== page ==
I was trying to read the following excerpt from On Heroes, Hero Worship, and the Heroic in Society by Thomas Carlyle, and I had a few questions. (The emboldening is mine; bolded phrases or words in a passage are followed by a question referring to it.)

It is well said, in every sense, that a man’s religion is the chief fact with regard to him. A man’s, or a nation of men’s.

By religion I do not mean here the church-creed which he professes, the articles of faith which he will sign and, in words or otherwise, assert; not this wholly, in many cases not this at all. We see men of all kinds of professed creeds attain to almost all degrees of worth or worthlessness under each or any of them. This is not what I call religion, this profession and assertion; which is often only a profession and assertion from the outworks of the man, from the mere argumentative region of him, if even so deep as that.

  1. Why are these two separate categories? Don't they both mean "entirely"?

But the thing a man does practically believe (and this is often enough without asserting it even to himself, much less to others); the thing a man does practically lay to heart, and know for certain, concerning his vital relations to this mysterious Universe, and his duty and destiny there, that is in all cases the primary thing for him, and creatively determines all the rest. That is his religion; or, it may be, his mere skepticism and no-religion: the manner it is in which he feels himself to be spiritually related to the Unseen World or No-World; and I say, if you tell me what that is, you tell me to a very great extent what the man is, what the kind of things he will do is.

Of a man or of a nation we inquire, therefore, first of all, What religion they had? Was it Heathenism,—plurality of gods, mere sensuous representation of this Mystery of Life, and for chief recognized element therein Physical Force? Was it Christianism; faith in an Invisible, not as real only, but as the only reality; Time, through every meanest moment of it, resting on Eternity; Pagan empire of Force displaced by a nobler supremacy, that of Holiness? Was it Skepticism, uncertainty and inquiry whether there was an Unseen World, any Mystery of Life except a mad one;—doubt as to all this, or perhaps unbelief and flat denial?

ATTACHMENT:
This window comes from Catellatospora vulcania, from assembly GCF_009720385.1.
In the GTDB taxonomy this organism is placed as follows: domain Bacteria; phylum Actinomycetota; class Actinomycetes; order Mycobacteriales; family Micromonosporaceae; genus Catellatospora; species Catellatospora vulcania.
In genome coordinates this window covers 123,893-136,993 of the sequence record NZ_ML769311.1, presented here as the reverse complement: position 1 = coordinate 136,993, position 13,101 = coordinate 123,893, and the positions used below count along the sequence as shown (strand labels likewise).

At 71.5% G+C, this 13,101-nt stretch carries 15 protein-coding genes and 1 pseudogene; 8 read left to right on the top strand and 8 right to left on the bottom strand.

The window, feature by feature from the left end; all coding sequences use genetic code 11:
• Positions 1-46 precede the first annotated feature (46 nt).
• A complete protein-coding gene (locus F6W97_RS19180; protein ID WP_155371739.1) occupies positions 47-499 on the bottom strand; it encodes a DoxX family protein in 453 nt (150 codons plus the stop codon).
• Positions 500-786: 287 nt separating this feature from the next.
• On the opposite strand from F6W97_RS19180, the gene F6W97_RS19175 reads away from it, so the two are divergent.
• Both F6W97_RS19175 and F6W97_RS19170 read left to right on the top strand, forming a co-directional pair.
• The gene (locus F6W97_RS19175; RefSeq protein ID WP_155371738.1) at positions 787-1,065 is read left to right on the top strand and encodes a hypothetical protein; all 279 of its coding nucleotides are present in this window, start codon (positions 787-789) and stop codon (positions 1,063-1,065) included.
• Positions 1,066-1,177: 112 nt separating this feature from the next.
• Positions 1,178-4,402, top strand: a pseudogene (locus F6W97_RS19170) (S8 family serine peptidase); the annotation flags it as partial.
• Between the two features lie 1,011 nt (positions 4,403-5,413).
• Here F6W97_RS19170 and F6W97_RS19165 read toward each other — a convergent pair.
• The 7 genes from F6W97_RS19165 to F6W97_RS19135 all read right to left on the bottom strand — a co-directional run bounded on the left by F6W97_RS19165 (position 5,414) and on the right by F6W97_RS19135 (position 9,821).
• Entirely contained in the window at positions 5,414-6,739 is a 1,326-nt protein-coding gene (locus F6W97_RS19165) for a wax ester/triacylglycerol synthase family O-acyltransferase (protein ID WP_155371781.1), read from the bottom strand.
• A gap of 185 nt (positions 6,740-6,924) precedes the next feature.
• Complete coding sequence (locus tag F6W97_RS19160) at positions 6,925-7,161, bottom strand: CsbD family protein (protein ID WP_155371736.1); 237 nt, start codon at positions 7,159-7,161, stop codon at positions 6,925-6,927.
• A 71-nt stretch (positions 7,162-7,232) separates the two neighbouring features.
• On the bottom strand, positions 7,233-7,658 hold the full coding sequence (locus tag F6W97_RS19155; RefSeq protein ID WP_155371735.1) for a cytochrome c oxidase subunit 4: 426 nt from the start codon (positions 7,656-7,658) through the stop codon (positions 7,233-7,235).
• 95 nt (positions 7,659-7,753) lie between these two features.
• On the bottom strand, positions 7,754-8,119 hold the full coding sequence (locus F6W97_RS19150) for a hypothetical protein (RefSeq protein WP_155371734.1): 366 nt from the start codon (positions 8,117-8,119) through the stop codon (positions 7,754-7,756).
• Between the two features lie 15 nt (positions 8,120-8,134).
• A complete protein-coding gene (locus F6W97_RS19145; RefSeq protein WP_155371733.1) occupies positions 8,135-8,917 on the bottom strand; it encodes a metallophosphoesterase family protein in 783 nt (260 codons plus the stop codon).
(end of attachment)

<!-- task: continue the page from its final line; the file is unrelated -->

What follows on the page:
1. Do the bold words comprise the set of "religions" Carlyle lists?
  2. What does Carlyle mean here: and for chief recognized element therein Physical Force?
  3. What does Carlyle mean here: not as real only, but as the only reality?
  4. What does Carlyle mean here: displaced by a nobler supremacy, that of Holiness?

Answering of this question is giving us the soul of the history of the man or nation. The thoughts they had were the parents of the actions they did; their feelings were parents of their thoughts: it was the unseen and spiritual in them that determined the outward and actual;—their religion, as I say, was the great fact about them.

  1. Does Carlyle equate feelings and the unseen and spiritual?
  • "Not wholly x" means "less than 100% x". "Not at all x" means "0% x". So the meanings are quite different.
    – user14111
    Apr 18, 2020 at 3:59

1 Answer 1


Here are the answers to your questions.